Rather, they can be seen at the Kariye Museum, the current name for the Church of the Savior in Chora. "Chora" is a term roughly meaning "rural," and reflects the fact that the city's great Theodosian Walls enclosed a great deal of farmland that was never developed, even when the population of the city exceeded half a million souls.
In fact, the parts of the city nearest the walls were popular sites for monasteries because of their remoteness from the population center.
The Church of the Savior is the last survivor. [Important Technical Note: Clicking on the pictures in the post often gives you a better look.]
Built in the Eleventh Century, during Byzantium's last years of unchallenged political glory, the Chora was made immortal during the fourteenth century by the diligent efforts of an aristocratic patron, Theodore Metochites.
Metochites presenting his work to Christ.
Metochites spent lavishly to adorn the church with the great mosaics which have endured to this day. After his fall from power during one of the many idiot suicidal squabbles within the last ruling Byzantine house, Metochites retired to the Chora as a monk and died there, hopefully consoled by his great work.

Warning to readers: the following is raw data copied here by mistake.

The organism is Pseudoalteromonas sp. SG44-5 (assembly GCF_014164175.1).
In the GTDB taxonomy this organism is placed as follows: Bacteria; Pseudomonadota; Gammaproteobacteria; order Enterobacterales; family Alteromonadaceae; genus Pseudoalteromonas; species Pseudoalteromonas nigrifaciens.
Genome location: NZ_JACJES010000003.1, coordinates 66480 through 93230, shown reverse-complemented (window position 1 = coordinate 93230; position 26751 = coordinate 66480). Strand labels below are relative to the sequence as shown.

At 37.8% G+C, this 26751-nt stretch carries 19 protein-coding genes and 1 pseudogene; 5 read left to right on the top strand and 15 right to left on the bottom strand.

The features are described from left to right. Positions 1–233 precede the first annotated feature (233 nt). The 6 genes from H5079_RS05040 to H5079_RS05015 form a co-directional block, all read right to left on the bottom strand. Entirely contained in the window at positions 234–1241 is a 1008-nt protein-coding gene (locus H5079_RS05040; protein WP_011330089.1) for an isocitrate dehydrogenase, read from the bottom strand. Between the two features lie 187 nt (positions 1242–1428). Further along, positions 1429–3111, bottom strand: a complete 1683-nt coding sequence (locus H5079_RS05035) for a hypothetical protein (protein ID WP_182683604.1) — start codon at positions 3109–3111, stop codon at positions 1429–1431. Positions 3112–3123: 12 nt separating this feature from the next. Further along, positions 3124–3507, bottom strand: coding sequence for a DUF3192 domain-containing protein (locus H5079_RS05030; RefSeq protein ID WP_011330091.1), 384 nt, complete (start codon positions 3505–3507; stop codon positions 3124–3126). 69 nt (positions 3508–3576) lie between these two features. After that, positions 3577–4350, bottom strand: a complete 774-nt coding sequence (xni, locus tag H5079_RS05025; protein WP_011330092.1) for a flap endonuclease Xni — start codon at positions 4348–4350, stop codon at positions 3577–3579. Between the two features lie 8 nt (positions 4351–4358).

The Chora was not immediately turned into a mosque after the fall of the city to the Ottomans in 1453. However, it was forcibly expropriated and turned into a Muslim worshop site in the early 1500s, and heavy plaster covered the mosaics. Please note that the the plaster is not responsible for all of the damage to the mosaics--Istanbul is geologically active and suffers from a large number of earthquakes.
Fortunately, in 1948 the Chora's life as a mosque was ended by the Turkish government and restoration work was begun, resulting in the establishment of the site as a museum in 1958. For that, at least, we can be very thankful.
The North Dome